After the last class, my partner and I realized that our tile “game” is more of a puzzle instead of a game. There is no way to win; instead we encourage our players to discover three possible combinations of arranging our puzzle.

Originally, our puzzle was based on three rules:

[1] Every tile needs to have one blank side

[2] Every white tile needs to have two greens touching a side

[3] Pink tiles cannot touch other pink tiles





While we thought this was enough rules to play the game, we quickly found out that more guidelines were needed. Observing our peers play our puzzle made us realize that we did not indicate a proper stopping point. So people would keep playing building the puzzle until there were no more spots on the board. This resulted in similar patterns, which is the opposite of what we hoped to achieve. Also, the patterns that were being created did not reflect our overall goal. Each tile is assigned a color, with white being interdisciplinary space, pink being private/quiet space, and green being learning clusters. Because of rules and the number of tiles that we had, our peer were able to find loopholes, which resulted in solutions which had more pink tiles than we wanted or chains of tiles. Our main idea is to create a social environment, to help students learn how to communicate. This process is gradual though, which is important to have our pink spaces. We hope that more white and green tiles be in our patterns, because those are our social spaces.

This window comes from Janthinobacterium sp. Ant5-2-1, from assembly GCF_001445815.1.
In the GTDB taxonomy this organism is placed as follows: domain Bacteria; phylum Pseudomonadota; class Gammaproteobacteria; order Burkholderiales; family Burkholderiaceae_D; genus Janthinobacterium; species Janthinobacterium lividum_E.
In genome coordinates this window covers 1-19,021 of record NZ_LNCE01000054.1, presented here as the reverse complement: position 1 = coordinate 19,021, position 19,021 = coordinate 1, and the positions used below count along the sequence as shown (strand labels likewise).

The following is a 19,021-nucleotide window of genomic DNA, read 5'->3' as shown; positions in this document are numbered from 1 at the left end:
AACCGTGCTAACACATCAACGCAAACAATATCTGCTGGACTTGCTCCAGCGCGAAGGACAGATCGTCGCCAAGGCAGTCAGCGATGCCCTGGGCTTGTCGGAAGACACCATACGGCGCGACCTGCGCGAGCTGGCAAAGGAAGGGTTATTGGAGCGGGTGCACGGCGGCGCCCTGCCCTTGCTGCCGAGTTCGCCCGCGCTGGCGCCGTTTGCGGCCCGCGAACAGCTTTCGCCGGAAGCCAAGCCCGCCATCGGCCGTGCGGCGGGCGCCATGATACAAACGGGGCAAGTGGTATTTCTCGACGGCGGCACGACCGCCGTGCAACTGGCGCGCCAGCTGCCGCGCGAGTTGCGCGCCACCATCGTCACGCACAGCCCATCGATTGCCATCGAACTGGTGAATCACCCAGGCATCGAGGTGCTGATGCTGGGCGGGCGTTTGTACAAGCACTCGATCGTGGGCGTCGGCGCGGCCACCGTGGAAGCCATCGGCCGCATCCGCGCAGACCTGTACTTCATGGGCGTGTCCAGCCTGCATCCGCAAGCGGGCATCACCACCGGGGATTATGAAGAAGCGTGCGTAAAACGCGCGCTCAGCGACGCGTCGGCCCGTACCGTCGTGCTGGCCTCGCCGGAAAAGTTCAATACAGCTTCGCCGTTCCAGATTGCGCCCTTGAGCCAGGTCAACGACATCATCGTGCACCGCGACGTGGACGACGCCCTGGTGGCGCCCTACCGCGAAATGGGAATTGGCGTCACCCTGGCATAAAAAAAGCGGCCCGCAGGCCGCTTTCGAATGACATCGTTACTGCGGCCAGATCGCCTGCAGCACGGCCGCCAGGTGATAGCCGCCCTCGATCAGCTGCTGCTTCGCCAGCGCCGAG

Immediately following the first trial run with our boards, we determined that the pentagonal tessellation was more successful than the diamond tessellation. Our peers agreed as well; they mentioned that the pentagon tiles were more fun to play with. Next we determined the size of our pieces. Every tile suits 30 people, so we cut the pink tiles in half. We realized that we needed to think about scale. We decided that the private/quiet space should be less than the learning clusters, based on our program design.





To create a successful puzzle that would help us with our design process, my partner and I agreed that it was necessary that our puzzle could produce a number of flexible solutions. In order to do that, we modified our rules. Now our game is a two player game that consists of six rules:

[1] Take turns putting down tiles

[2] Every tile must touch another tile

[3] Every tile needs one blank side

[4] Every white tile needs two sides touching a green tile

[5] White tiles need to be in even pairs

[6] Pink tiles cannot touch other pink tiles






Also, our modified game now limits how many tiles a player gets. Based on several experiment test trials, we decided that there were  ideal amount of tiles is eight green, six white, and four pink. We wanted a certain program to be established, one that fosters communication and socialization within the students. In order to do that, the number of tiles that we gave each player restricts the amount of private spaces that can be formed and allows the player to determine sizes of public spaces. We are pleased with this new design, but we will experiment more to see if it is the best that it can be.